Customer surveys. Mystery shopping. Printed comment cards. Inbound emails. Website comments. Call ins. Not too long ago, executives relied on these traditional forms of feedback as the primary methods to gauge customer satisfaction.
But times have changed dramatically. As feedback volume from these traditional sources continues to decline — response rates from these channels have fallen from 50 percent in 2007 to 28 percent in 2011 — mentions per brand, region, and even store (or product) on social feedback channels are increasing exponentially. At the same time, the reach and influence of social media is exploding as well:
- Facebook boasts more than 750 million active users worldwide, Twitter is now seeing 140 million tweets per day on average, and 4.5 million people use the Yelp app every month.
- Foursquare has grown to 8.5 million registered users; by the end of 2010, they were recording 2 million check-ins per day.
- 90 percent of consumers online trust recommendations from people they know; 70 percent trust opinions of unknown users.
There is no denying that social media feedback is rapidly growing, has tremendous reach, and is unbelievably influential. Knowing what customers are saying online and putting all of the social media activity to work in a productive way is a business imperative. Data is undoubtedly one of the most vital raw materials in today’s information economy, and the payoff of being able to effectively leverage all that data in terms of innovation, productivity, and business growth is undeniable. As Jack Welch is quoted as saying “An organization’s ability to learn, and translate that learning into action rapidly, is the ultimate competitive advantage.”
Mining and translating the rich information embedded in online customer mentions arms brands, regions, and units with the unfiltered voice-of-the-customer insight they need to enhance customer satisfaction and earn their loyalty. In some ways, the web has turned every customer into a “shopper,” focus group participant, or any other source of customer satisfaction insight traditionally used. But instead of getting a few dated insights as a part of the analysis, you receive thousands, in real time, and all unsolicited.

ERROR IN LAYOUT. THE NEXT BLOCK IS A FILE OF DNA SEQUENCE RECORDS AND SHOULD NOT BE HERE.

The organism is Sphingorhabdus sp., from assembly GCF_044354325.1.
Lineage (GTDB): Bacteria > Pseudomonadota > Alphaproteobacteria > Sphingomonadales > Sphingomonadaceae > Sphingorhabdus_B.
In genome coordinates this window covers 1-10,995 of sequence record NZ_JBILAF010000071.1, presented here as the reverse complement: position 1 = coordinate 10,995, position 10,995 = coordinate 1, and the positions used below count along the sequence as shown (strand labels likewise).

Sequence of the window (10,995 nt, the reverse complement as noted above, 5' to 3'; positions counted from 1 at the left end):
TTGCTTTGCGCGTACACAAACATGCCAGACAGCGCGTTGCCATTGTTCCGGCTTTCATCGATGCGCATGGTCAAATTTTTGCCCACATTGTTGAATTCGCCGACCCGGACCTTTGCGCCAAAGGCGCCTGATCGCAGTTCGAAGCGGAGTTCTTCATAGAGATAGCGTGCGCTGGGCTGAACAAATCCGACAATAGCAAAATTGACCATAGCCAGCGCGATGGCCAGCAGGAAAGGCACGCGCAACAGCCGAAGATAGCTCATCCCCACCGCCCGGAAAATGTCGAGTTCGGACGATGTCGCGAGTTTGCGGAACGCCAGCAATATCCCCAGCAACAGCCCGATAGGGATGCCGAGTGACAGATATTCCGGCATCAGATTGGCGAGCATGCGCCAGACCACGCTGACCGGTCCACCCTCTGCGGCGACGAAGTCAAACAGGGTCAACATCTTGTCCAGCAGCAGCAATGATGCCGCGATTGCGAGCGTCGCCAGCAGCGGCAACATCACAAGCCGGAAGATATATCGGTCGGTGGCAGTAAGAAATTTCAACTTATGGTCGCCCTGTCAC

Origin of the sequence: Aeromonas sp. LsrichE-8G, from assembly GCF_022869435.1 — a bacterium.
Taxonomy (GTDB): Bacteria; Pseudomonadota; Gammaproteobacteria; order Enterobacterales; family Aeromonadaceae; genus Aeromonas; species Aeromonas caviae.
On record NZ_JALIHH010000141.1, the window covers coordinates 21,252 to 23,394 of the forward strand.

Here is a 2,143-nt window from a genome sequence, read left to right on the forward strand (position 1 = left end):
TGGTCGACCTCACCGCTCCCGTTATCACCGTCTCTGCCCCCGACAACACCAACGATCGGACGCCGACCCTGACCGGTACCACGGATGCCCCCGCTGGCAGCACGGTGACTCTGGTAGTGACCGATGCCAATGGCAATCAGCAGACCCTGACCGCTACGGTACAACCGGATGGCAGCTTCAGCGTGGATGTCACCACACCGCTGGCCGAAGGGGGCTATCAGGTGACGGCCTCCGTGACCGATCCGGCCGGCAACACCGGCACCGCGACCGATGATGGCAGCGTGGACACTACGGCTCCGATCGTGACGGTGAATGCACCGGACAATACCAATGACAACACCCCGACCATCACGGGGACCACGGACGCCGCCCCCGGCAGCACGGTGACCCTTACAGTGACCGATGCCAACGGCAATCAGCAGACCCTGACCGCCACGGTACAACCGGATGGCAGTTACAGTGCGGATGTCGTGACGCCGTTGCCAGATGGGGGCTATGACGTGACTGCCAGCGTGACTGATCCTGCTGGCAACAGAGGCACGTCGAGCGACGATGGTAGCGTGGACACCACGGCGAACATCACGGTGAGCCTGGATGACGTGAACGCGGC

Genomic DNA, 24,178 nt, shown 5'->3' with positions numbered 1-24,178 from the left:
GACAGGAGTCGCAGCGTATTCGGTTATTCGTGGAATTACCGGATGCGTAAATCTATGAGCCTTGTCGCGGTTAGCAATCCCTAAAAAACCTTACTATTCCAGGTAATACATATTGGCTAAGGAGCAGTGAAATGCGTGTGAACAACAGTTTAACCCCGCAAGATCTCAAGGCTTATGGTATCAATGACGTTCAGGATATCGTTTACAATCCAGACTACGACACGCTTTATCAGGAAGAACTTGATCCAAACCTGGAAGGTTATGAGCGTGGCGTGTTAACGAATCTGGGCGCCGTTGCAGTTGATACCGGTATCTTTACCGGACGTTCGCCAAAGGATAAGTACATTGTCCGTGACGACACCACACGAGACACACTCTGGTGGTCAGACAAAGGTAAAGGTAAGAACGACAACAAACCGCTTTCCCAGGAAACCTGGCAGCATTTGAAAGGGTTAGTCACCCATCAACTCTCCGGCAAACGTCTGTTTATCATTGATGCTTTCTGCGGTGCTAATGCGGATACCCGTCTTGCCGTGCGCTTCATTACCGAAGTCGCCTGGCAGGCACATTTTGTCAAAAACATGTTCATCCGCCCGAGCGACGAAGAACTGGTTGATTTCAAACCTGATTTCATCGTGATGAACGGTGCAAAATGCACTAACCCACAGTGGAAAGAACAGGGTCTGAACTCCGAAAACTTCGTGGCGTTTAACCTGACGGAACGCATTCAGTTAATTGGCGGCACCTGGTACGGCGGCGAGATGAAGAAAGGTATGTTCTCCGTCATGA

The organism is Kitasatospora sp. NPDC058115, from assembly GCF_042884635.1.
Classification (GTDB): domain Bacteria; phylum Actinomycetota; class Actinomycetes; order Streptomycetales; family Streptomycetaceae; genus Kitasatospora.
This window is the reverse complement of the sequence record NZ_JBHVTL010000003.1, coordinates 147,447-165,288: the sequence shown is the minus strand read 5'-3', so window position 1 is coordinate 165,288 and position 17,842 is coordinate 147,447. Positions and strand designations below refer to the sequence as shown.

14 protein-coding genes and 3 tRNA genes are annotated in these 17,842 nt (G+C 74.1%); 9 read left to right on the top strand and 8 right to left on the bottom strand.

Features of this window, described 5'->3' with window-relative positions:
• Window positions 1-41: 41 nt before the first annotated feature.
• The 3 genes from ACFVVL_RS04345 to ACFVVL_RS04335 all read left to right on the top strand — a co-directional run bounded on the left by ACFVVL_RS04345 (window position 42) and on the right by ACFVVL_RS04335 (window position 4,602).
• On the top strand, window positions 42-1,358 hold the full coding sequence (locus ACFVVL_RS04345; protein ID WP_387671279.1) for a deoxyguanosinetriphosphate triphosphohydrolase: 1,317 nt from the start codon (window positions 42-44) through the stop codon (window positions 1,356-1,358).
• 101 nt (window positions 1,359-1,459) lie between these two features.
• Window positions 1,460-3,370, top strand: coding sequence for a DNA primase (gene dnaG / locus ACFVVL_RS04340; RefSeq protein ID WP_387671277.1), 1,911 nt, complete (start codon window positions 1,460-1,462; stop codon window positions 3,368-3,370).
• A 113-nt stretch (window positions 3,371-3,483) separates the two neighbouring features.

Recent research brings to light the difficulty executives are having in using this social media feedback data intelligently. In The Intelligent Approach to Customer Intelligence (2009), Forrester Research explained that the majority of companies struggle to fully understand their customers and leverage their customer data as a strategic asset. Accenture goes on to report that 75 percent of companies don’t know where their most valuable customers were saying about them, and 31 percent don’t measure effectiveness of social media. (Acting on Intelligence from Social Media, 2011)
Despite the challenges, there are a number of key steps executives can take to capture a complete, real-time view of customer feedback online, synthesize it into the richest customer insight, and equip themselves with the actionable insight needed to improve customer satisfaction and loyalty, increase revenue, and drive sustainable bottom-line results.
Understand the distinction between operational and marketing opportunity with social customer feedback
When customers generate substantial data about business processes, it can potentially serve as the basis for operational improvement. For example, if multiple online mentions highlight the inefficiency of the check out process for a particular retailer, it is absolutely worth analyzing the feedback to extract key opportunities for improvement (i.e., staffing issues, throughput issues, spacing issues, etc.).